"At almost every turn, the Obama administration has been wrong-footed by events in Ukraine. To catch up, the president and his advisors will have to think more strategically and candidly. And to do that, they will have to start asking and answering questions like these."
"Most Americans, chastened and fatigued by the Iraq and Afghanistan experiences, might happily go along with this new way of thinking. But let's be careful not to push this logic too far."
"Those who argue that the United States spends too much on defense ignore the fact that the cost of preventing war is far less than the cost of fighting one. Unfortunately, the weakness inherent in Obama’s 'grand strategy,' such as it is, is tailor-made to invite aggression and therefore is likely to result in war."
“There is a pressing question of how to address U.S. allies’ disquiet about the reliability and credibility of our extended deterrent. But it is wrong to argue that we should terminate our alliances with Japan or South Korea if they pursue nuclear weapons. Geopolitics should trump nonproliferation.”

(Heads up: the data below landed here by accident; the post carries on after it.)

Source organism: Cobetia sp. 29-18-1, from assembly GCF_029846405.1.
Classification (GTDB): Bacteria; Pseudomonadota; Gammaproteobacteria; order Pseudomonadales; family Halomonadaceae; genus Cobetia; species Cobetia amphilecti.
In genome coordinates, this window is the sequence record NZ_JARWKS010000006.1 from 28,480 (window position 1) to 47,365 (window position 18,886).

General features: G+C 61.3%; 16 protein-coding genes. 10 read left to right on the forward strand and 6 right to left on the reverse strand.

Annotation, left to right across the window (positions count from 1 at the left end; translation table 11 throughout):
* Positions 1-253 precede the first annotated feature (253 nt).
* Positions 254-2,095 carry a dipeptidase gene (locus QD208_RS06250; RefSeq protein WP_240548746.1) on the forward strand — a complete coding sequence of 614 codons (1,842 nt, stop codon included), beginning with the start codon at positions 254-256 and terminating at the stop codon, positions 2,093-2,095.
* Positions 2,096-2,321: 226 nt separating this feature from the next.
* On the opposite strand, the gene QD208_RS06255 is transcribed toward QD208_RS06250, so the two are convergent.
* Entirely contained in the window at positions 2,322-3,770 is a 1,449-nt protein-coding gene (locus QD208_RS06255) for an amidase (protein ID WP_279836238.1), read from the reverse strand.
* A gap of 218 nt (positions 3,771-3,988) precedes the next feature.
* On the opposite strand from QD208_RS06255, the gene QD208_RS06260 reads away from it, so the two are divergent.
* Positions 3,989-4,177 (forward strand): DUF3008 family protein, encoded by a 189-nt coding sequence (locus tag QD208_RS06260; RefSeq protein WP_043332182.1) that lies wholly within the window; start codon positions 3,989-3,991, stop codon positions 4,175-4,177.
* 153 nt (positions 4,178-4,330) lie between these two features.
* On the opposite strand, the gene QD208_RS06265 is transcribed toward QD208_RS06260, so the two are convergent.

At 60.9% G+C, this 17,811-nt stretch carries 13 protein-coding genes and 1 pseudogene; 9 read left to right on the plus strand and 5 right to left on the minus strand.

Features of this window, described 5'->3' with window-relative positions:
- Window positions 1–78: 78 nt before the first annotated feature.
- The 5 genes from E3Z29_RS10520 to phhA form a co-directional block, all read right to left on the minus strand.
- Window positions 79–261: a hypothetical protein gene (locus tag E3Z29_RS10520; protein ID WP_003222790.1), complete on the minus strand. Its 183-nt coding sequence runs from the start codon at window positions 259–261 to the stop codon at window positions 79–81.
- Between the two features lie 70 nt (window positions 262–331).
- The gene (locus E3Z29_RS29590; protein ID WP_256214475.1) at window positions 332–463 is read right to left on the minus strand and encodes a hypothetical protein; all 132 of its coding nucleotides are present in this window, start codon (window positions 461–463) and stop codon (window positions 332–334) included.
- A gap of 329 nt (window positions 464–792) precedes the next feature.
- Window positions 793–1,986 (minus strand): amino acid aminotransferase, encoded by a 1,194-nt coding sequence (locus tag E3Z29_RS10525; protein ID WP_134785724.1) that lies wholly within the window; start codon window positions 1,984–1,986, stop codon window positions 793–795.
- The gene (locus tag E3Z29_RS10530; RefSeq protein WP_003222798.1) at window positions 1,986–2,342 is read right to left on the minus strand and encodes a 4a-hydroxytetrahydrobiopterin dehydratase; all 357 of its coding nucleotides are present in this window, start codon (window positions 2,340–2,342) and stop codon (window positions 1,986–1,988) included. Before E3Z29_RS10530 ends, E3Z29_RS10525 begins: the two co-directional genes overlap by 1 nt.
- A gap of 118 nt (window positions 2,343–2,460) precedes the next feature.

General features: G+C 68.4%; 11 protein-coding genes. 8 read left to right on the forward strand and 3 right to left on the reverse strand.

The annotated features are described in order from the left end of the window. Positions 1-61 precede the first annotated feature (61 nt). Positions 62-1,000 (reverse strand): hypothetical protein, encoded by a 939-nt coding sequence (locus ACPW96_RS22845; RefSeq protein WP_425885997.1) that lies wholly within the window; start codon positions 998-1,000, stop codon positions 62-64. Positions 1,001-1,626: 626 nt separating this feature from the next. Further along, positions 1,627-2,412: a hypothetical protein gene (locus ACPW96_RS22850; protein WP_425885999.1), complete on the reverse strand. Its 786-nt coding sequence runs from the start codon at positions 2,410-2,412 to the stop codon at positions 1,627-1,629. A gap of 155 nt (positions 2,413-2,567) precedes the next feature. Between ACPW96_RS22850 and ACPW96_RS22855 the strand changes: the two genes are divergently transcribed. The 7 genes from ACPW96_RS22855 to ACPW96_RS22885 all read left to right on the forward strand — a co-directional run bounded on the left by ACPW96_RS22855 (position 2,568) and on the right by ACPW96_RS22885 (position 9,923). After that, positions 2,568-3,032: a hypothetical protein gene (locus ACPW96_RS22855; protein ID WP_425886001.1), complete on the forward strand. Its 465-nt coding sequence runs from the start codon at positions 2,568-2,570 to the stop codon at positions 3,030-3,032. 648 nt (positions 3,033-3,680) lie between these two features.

In Mosaic, AHS speaker Michael Doran writes on Obama's promise to prevent a nuclear Iran:
"The president doesn’t trust those who have traditionally managed the conflict with Iran, doesn’t believe in his own strategy, and doesn’t consider the struggle to be his. He wants out."
Last Thursday, the Alexander Hamilton Society St. Lawrence University Chapter hosted a debate on the Sochi Olympics that was featured on three different news sites.
The February 20th debate, which drew nearly 80 students, was featured on the websites of both St. Lawrence University and Clarkson University, as well as in the local newspaper, the Watertown Daily Times.
The Sochi Olympics debate featured AHS speaker Jakub Grygiel (Johns Hopkins, SAIS) and two local speakers, St. Lawrence University professor Howard Eissenstat and Clarkson University professor Gasper Sekelj.
In AEI's The American, AHS speaker Michael Rubin discusses why diplomacy misapplied can be the shortest path to war:
"Diplomats may see negotiation as a means to resolve conflict, but rogues do not share that view. After decades of watching how Washington operates, ayatollahs, commissars, and fedayeen all understand that once diplomats begin engaging, they seldom stop. When diplomats become invested in high-profile engagement, they refuse to admit failure. Too often, a rogue’s pledge to act substitutes for results."